Classical Guitarist Sharon Isbin on Creativity and TM
When you hear a musician play who stirs your soul and at the same time is so in command of her craft that she makes it look simple, you know you are in the presence of a true artist.
Sharon Isbin has made the intricate art of performing classical guitar look simple. Considered the leading classical guitarist of our time, she was named “Best Classical Guitarist” by Guitar Player magazine and is the first guitarist in over 43 years to receive two classical GRAMMY Awards (in 2001 and 2010). A former student of Andrès Segovia and a graduate of Yale University, she has played at the White House and Carnegie Hall. Her rise to stardom as a woman playing an instrument that is usually played by men was chronicled in Sharon Isbin: Troubador, a recent documentary on her creative performances and collaborations with artists in a variety of genres that was released last fall by American Public Television.
She has also expanded the repertoire of classical guitar, persuading leading composers such as John Corigliano to create classical guitar music for her to play with their orchestras. Called the “Monet of Classical Guitar,” she is known for her ability to express different colors or emotions through her music.
For Isbin, it’s all about expressing her feelings in her work. “I love to be expressive on the guitar with lyricism, dynamic contrasts, nuances, phrasing, articulation, and a panoply of colors and timbres,” she says. “I cultivate these techniques to serve the music and to communicate it with feeling and emotion. For example, I can make the guitar sound like a human voice by connecting notes of a melody with nuances of sound while shaping the contour of the line as a vocalist would do. This also creates a three-dimensional quality and depth.”
Isbin likens her creative process to being a director of a play. “I choose music that I love and which speaks to me, and that makes it easy to be expressive. The more I play a new work, the more I discover in it. My goal is to enter the mind of the composer, while feeling and expressing the emotion from within. In a way, I explore different characters of a piece much like actors do with a script. And when choosing dynamics and shadings to delineate the different layers and levels of voicing, architecture, and structure within a work, it’s much like a director staging and guiding actors in the foreground, middle, background, etc.”
As head of the guitar department at the Aspen Music Festival and The Juilliard School, Isbin has developed an original technique for teaching classical guitar. Yet she doesn’t limit herself to classical music—she has embraced a musical palette that ranges from bossa-nova to jazz to folk, collaborating with other guitarists and musicians in new ways.
“I explore a variety of genres, from my home base in classical, to unusual collaborations in jazz, bossa-nova, folk, country, rock, and even film music such as performing on Scorsese’s The Departed,” she says. “But most important to me and to listeners is the emotion, lyricism, sensuality and passion.”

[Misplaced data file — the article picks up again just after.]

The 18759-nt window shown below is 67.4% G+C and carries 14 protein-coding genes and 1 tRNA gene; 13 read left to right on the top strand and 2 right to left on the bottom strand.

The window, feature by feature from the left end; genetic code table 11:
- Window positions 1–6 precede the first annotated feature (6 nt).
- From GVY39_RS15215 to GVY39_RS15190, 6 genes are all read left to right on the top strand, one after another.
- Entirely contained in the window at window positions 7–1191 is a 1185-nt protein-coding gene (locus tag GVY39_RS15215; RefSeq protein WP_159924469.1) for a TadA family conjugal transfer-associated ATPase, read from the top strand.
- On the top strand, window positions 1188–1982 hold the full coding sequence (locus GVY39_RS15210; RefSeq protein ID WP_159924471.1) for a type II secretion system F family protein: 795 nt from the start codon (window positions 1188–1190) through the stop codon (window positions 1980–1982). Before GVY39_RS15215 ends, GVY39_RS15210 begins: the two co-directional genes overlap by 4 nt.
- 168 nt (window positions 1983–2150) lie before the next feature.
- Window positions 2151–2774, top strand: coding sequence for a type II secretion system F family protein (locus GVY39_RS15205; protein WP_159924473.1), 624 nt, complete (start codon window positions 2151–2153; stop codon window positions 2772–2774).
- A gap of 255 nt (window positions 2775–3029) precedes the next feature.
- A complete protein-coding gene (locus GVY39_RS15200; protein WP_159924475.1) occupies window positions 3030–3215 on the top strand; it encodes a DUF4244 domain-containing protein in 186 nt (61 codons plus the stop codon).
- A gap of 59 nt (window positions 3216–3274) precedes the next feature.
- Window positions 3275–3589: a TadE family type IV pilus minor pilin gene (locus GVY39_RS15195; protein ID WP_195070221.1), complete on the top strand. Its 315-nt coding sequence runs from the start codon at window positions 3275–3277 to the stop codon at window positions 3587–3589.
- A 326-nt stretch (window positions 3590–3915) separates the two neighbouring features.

For instance, her 2010 GRAMMY award-winning Journey to the New World is an exploration of folk music beginning in the 16th century British Isles, Ireland and Scotland, and crossing the ocean with the immigrants to the New World.
“Its centerpiece ‘Joan Baez Suite’ was written for me by John Duarte and inspired by music Baez made famous in the early part of her career. When Joan heard it, she offered to sing on the album, and performs beautiful renditions of “Wayfaring Stranger” and “Go ‘Way from my Window”. Virtuoso country fiddler Mark O’Connor concludes the journey joining me in the folk suite he wrote for us.” At 58, Isbin is not slowing down. How does she have the energy to continually expand her repertoire and explore new ground by collaborating with so many other top artists?
It turns out she has a secret.
“I have done Transcendental Meditation since I was 17 years old,” she said in a recent NY Times interview. “I do 20 minutes in the morning and 20 minutes in the afternoon. I really believe it has helped make me the person that I am. Because it is an extraordinary way to release stress and allow it to dissolve, so that you can focus on what you want to focus on, and have your energy towards very positive things.”
When she performs, Isbin says she enters a state similar to the “zone” that top athletes report. “It puts me in touch with my innermost creative core and enables its expression through music,” she says. “Most importantly, it facilitates instant access to a state of ‘cosmic’ immersion, of being in the flow or in ‘the zone’ when performing, a state of being very similar to one I enter daily when practicing TM. It’s a sense of communion with the energy of the universe, the audience, the composer and the music, without ego or interference. It’s a feeling of unity between the listeners and me, a sense of “oneness” in which we are all experiencing the beauty of the music together. That sensation is one of the reasons live performances can be so powerful—everyone is focused and transported, the experience is unique and in the moment, never to be replicated.”
For Isbin, TM helps with all of the creative aspects of her work. “Because TM is so effective at eliminating stress and distraction, it encourages laser sharp focus and concentration for any task,” she says. “Practicing TM has inspired heights of creativity for me on many levels: as a musician, arranger, educator, writer, and artistic director.”
About the Author
Linda Egenes writes about green and healthy living and is the author of six books, including The Ramayana: A New Retelling of Valmiki’s Ancient Epic—Complete and Comprehensive, co-authored with Kumuda Reddy, M.D.
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